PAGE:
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Posts Tagged ‘politicians’

  1. Government Shutdown? Santa to the Rescue

    October 4, 2013 by Diane

    Santa Claus On Sledge recycled papercraft

    You better watch out when Santa takes action. And one October night in 2013, that’s exactly what he did.

    Santa was fed up with the politicians and their political bluster, claiming to know what every American citizen wanted. He was fed up with their shenanigans, swinging the country toward the fiscal cliff and then shutting the government down. Santa usually waited until Halloween to fatten himself up, but in 2013 he started early. He shook the moth balls from his red suit and polished his big black boots and practiced his ho ho hos and called the reindeers in from their reindeer games and notified the media, warning them that Christmas was coming early this year, and he asked the FAA to clear the skies, and then, skipping his customary whistle, he shouted “Now Dasher, Now Dancer…” but before he could finish, the reindeer surged upwards because they were fed up too.

    Santa plucked every politician from their beds and tossed them into the sleigh. He even roused Obama, letting him ride shotgun. And he carried them through the skies, the whole lot of them bickering and pushing and shoving and blaming and demanding to be let out. He dropped the Republicans in the blue states, and the Democrats in the red states, and he shoved Obama down Donald Trump’s chimney.

    Then Santa gathered up the homeless and the needy and the hungry senior citizens and all those kids who usually spend their days at Head Start and sent them down the chimneys of the wealthy. And he rounded up everyone who had ever been swindled by the banks too big to fail, and dropped them down the chimneys of the swindlers.

    And finally, he buzzed low over the museums and national parks, so low that his reindeer’s hooves clipped the barricades and knocked them all down. A father and son, camping in a parking lot outside the Grand Canyon instead of embarking on a three-week rafting vacation as planned, watched slack-jawed as Santa tipped a gloved hand in their direction before zooming away. They heard a hearty ho ho ho and then the faint jingle of bells and then nothing but their own astonished breathing.

    The next day the U.S. postal service delivered checks to the mailboxes of every furloughed worker, money that would have paid the salaries of every politican. And by the time those politicians returned to Capitol Hill via bus and taxi and train, some of them thumbing a ride, one of them walking the whole way in shoes that pinched tight, they discovered that their beloved aisle was gone. The chairs in both chambers had been uprooted and rearranged into two giant circles. In the center of one circle was a pile of every can that had been kicked down the road. And in the center of the other: a mound of reindeer droppings.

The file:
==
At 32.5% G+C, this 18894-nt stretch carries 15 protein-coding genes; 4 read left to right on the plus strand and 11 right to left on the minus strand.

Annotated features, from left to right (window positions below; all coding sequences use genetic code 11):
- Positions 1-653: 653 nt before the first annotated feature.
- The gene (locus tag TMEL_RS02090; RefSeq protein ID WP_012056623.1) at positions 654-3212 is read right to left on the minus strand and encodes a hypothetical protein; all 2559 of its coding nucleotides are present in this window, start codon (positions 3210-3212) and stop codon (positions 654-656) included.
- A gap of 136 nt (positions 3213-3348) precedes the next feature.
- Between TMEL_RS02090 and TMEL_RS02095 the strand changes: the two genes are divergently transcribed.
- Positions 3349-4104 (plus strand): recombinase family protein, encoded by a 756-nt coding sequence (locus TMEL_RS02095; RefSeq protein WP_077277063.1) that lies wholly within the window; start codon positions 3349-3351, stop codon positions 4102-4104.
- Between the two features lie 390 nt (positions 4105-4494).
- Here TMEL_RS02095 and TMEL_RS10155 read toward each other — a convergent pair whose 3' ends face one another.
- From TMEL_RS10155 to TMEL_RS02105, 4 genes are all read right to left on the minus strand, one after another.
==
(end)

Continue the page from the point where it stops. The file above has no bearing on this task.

2. A Fine Day

    August 9, 2013 by Diane

    Traditional old mail box on the wooden wall

    Nobody writes letters anymore. It’s all emails.

    Back in the day, mailmen carried letters from loved ones, envelopes bearing the slanted blue penmanship of a mother, a lover, a soldier, a childhood friend. That letter traveled, from the curled meaty edge of the writer’s palm to the inner confines of the envelope, passing from mailman to mailbox or handed over with a greeting. Good morning, Mrs. Whitney, I’ve got the letter you were waiting for, here in my pouch.

    Bert remembers those days as he drinks coffee at his metal kitchen table, as he goes out into the dark morning hours, drives to the post office, and stands sorting the mail, trading quips about the weather, the latest political scandal, the collapse of the economy—important stuff. And then he fills his truck with the stuff that is unimportant: the bills, the circulars, the empty promises from political candidates. It’s a fine day when he sorts a handwritten letter, something he pauses to run his dry palm over. Ah, this will bring a smile to Mrs. Whitney’s morning.

    And every day he whistles. He whistles when he swings out of his truck and hefts the leather pouch onto his shoulder and walks his route instead of driving. He whistles because if he can’t bring the news they long for, at least he can deliver a moment of hope, of joy.

    “Good morning,” he hollers, lifting his heavy arm and flicking a wave. His bouncy stride says: all is well. “Good morning to you!” Someone cares, he is saying. “How’s that rheumatism, Mrs. Whitney?” Mrs. Whitney is twisted over, waiting outside her door, making the effort to stand.

    “No letters,” he says, knowing it’s not a letter that brings her out of doors, and it’s not the weather, “but isn’t it a fine, fine day?”